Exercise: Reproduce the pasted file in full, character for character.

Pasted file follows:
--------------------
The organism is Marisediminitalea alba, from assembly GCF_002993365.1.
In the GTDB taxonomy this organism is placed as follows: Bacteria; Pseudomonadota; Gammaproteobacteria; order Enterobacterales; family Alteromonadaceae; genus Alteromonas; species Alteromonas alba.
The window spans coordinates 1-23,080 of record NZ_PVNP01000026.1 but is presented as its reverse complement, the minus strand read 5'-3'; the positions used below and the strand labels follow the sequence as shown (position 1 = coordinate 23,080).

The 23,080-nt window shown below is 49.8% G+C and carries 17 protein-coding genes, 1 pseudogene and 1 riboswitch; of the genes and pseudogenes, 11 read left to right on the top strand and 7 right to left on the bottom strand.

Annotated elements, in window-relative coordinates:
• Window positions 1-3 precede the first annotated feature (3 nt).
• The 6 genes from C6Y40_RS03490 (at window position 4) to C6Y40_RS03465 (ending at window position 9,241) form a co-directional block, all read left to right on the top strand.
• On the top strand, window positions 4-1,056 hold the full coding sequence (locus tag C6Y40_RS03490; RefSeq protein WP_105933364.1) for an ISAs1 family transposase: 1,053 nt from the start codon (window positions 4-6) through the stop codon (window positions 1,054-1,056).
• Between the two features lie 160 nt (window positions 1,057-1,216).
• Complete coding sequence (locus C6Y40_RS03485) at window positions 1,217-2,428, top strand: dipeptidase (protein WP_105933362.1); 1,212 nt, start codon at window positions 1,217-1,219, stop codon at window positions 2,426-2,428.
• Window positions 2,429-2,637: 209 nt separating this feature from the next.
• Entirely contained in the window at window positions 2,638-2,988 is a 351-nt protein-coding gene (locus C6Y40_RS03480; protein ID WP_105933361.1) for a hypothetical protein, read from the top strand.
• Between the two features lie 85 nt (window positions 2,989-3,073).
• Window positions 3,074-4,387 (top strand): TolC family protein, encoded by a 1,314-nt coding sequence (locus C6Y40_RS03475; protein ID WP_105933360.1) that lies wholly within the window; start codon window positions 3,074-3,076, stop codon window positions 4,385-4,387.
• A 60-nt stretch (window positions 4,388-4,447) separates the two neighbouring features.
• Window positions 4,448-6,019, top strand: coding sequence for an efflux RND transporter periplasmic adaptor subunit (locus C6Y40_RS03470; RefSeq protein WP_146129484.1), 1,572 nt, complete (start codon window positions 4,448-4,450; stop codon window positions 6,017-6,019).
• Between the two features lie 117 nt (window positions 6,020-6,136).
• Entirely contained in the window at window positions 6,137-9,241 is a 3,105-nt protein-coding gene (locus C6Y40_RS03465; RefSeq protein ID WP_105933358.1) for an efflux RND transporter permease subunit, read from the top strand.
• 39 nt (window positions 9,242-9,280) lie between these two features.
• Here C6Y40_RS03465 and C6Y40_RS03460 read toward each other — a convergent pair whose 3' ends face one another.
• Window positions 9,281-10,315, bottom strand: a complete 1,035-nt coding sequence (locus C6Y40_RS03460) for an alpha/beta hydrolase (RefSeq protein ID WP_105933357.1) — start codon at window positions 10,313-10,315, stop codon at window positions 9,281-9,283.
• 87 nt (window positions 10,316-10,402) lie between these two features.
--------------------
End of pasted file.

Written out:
The organism is Marisediminitalea alba, from assembly GCF_002993365.1.
In the GTDB taxonomy this organism is placed as follows: Bacteria; Pseudomonadota; Gammaproteobacteria; order Enterobacterales; family Alteromonadaceae; genus Alteromonas; species Alteromonas alba.
The window spans coordinates 1-23,080 of record NZ_PVNP01000026.1 but is presented as its reverse complement, the minus strand read 5'-3'; the positions used below and the strand labels follow the sequence as shown (position 1 = coordinate 23,080).

The 23,080-nt window shown below is 49.8% G+C and carries 17 protein-coding genes, 1 pseudogene and 1 riboswitch; of the genes and pseudogenes, 11 read left to right on the top strand and 7 right to left on the bottom strand.

Annotated elements, in window-relative coordinates:
• Window positions 1-3 precede the first annotated feature (3 nt).
• The 6 genes from C6Y40_RS03490 (at window position 4) to C6Y40_RS03465 (ending at window position 9,241) form a co-directional block, all read left to right on the top strand.
• On the top strand, window positions 4-1,056 hold the full coding sequence (locus tag C6Y40_RS03490; RefSeq protein WP_105933364.1) for an ISAs1 family transposase: 1,053 nt from the start codon (window positions 4-6) through the stop codon (window positions 1,054-1,056).
• Between the two features lie 160 nt (window positions 1,057-1,216).
• Complete coding sequence (locus C6Y40_RS03485) at window positions 1,217-2,428, top strand: dipeptidase (protein WP_105933362.1); 1,212 nt, start codon at window positions 1,217-1,219, stop codon at window positions 2,426-2,428.
• Window positions 2,429-2,637: 209 nt separating this feature from the next.
• Entirely contained in the window at window positions 2,638-2,988 is a 351-nt protein-coding gene (locus C6Y40_RS03480; protein ID WP_105933361.1) for a hypothetical protein, read from the top strand.
• Between the two features lie 85 nt (window positions 2,989-3,073).
• Window positions 3,074-4,387 (top strand): TolC family protein, encoded by a 1,314-nt coding sequence (locus C6Y40_RS03475; protein ID WP_105933360.1) that lies wholly within the window; start codon window positions 3,074-3,076, stop codon window positions 4,385-4,387.
• A 60-nt stretch (window positions 4,388-4,447) separates the two neighbouring features.
• Window positions 4,448-6,019, top strand: coding sequence for an efflux RND transporter periplasmic adaptor subunit (locus C6Y40_RS03470; RefSeq protein WP_146129484.1), 1,572 nt, complete (start codon window positions 4,448-4,450; stop codon window positions 6,017-6,019).
• Between the two features lie 117 nt (window positions 6,020-6,136).
• Entirely contained in the window at window positions 6,137-9,241 is a 3,105-nt protein-coding gene (locus C6Y40_RS03465; RefSeq protein ID WP_105933358.1) for an efflux RND transporter permease subunit, read from the top strand.
• 39 nt (window positions 9,242-9,280) lie between these two features.
• Here C6Y40_RS03465 and C6Y40_RS03460 read toward each other — a convergent pair whose 3' ends face one another.
• Window positions 9,281-10,315, bottom strand: a complete 1,035-nt coding sequence (locus C6Y40_RS03460) for an alpha/beta hydrolase (RefSeq protein ID WP_105933357.1) — start codon at window positions 10,313-10,315, stop codon at window positions 9,281-9,283.
• 87 nt (window positions 10,316-10,402) lie between these two features.